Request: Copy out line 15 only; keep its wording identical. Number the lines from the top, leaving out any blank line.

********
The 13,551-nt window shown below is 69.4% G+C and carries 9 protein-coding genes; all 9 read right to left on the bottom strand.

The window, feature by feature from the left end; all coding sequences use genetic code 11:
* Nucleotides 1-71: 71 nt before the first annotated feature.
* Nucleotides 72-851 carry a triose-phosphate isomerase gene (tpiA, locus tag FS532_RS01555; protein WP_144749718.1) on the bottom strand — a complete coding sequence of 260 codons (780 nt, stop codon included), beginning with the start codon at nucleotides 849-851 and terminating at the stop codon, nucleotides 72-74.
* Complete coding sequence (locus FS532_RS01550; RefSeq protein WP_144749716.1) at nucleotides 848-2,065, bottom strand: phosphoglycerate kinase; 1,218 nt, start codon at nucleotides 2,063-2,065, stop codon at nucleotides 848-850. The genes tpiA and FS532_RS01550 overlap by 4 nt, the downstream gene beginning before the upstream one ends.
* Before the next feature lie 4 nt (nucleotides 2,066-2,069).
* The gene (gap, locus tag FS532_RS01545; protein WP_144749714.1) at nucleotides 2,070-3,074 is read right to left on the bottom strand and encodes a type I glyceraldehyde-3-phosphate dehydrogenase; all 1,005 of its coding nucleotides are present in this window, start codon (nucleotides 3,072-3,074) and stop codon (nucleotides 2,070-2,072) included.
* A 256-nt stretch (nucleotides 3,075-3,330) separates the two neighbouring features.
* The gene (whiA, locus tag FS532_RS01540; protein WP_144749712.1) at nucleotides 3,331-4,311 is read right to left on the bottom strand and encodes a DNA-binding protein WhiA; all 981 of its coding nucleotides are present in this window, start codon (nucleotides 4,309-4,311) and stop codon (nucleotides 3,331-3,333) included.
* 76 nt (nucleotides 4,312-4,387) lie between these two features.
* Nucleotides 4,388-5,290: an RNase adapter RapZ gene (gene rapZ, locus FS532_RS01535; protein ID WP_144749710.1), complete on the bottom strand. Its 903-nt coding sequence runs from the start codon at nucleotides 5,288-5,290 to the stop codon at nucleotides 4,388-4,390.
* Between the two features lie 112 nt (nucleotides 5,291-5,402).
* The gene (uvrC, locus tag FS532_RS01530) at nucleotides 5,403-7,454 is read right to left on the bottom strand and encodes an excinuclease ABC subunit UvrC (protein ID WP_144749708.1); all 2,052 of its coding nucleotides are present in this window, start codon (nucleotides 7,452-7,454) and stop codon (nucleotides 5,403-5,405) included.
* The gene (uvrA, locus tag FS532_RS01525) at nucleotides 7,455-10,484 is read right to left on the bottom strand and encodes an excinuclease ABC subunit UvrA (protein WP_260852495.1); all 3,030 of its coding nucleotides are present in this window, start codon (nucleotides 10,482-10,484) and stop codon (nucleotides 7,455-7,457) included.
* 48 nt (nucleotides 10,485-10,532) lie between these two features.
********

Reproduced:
* 48 nt (nucleotides 10,485-10,532) lie between these two features.